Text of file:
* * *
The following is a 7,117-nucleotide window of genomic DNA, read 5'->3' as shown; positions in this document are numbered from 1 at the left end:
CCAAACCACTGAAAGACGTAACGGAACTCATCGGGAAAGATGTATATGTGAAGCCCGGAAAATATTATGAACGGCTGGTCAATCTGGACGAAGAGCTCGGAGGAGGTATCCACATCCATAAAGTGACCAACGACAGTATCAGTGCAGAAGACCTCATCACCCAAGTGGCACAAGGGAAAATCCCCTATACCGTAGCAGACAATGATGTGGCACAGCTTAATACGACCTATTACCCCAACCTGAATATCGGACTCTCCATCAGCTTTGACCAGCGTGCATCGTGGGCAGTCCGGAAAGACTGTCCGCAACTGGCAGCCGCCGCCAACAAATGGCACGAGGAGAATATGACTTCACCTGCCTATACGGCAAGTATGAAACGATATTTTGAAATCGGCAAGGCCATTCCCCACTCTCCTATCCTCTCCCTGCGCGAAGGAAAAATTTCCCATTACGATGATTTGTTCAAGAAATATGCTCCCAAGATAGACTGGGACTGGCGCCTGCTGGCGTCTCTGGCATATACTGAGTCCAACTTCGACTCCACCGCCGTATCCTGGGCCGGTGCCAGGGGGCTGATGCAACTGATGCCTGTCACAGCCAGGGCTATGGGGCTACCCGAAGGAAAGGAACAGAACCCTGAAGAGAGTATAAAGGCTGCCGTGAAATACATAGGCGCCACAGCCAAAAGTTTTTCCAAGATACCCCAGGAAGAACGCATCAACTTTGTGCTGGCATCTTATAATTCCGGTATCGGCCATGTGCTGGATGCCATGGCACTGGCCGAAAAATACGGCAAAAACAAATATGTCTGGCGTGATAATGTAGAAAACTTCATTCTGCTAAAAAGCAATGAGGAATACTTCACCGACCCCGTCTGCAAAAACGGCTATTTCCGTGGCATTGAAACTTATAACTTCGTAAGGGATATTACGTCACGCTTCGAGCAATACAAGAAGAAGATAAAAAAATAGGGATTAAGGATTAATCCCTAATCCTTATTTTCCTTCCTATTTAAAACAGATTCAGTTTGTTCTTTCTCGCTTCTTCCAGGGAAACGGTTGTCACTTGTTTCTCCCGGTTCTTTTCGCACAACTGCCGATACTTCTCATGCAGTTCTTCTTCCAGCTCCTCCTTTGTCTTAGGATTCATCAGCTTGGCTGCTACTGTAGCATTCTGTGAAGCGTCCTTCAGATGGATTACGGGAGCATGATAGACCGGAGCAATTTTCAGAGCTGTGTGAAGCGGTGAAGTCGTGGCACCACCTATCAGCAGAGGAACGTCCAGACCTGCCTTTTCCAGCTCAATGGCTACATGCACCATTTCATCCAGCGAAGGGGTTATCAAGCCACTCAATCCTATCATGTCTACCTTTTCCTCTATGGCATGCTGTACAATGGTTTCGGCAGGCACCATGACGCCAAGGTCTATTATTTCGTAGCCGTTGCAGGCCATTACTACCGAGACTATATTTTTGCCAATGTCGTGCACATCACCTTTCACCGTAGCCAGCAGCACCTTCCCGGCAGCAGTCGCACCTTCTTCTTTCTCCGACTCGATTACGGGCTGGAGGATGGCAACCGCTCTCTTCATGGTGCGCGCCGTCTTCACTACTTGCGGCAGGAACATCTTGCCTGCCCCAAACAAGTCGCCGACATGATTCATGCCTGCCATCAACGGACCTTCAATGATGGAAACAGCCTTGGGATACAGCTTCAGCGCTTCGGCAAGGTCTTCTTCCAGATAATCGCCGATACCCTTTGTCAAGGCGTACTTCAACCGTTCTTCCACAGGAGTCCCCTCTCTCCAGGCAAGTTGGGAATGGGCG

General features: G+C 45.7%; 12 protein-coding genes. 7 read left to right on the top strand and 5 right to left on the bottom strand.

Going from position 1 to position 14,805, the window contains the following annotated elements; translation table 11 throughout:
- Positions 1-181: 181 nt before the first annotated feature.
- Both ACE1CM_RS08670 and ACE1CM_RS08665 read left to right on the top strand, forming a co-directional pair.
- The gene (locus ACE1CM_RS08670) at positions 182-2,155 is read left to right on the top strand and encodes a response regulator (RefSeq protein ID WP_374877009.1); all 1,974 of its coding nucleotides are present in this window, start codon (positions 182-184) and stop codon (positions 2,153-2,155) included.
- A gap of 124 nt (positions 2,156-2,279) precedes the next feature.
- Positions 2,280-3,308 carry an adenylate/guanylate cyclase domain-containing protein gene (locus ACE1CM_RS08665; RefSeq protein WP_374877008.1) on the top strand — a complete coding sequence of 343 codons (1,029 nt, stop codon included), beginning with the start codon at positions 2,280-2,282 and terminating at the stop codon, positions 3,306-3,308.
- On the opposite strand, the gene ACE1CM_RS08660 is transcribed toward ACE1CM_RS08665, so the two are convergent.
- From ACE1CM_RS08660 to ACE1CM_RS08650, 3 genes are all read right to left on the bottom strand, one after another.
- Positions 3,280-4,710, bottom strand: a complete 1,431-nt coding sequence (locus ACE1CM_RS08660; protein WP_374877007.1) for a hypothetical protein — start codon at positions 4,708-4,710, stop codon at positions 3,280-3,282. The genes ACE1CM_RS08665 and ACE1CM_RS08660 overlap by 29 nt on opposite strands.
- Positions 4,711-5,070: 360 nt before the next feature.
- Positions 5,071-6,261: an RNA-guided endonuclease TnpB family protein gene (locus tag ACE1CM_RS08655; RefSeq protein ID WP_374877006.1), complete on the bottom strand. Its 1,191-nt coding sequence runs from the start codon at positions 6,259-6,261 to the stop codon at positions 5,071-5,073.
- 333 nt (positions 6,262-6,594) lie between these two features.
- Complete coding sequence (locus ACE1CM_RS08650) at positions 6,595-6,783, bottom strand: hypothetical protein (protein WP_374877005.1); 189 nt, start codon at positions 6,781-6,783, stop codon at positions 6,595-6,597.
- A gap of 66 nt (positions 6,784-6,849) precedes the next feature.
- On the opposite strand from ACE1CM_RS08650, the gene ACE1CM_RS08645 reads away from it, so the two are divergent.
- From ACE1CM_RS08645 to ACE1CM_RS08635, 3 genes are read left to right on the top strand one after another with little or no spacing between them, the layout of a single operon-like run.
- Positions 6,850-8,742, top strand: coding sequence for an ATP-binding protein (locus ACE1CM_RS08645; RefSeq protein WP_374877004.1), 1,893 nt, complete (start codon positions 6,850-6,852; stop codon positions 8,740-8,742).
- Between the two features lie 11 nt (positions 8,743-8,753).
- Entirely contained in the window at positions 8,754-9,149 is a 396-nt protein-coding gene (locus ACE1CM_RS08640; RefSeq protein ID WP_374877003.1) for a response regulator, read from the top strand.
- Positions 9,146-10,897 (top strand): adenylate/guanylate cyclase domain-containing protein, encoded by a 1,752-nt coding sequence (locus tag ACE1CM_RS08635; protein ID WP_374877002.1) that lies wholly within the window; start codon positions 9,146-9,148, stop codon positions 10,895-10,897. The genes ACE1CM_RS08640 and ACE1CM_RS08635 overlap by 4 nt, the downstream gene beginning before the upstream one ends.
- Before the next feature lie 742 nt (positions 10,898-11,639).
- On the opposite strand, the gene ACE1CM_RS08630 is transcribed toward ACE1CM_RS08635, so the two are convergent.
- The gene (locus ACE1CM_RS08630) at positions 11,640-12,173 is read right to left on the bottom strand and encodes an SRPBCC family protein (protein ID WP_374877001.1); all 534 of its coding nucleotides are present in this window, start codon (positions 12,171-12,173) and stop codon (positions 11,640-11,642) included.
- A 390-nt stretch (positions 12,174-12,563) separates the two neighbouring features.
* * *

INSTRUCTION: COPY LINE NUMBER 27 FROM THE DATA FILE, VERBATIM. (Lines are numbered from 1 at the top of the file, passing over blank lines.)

- A 390-nt stretch (positions 12,174-12,563) separates the two neighbouring features.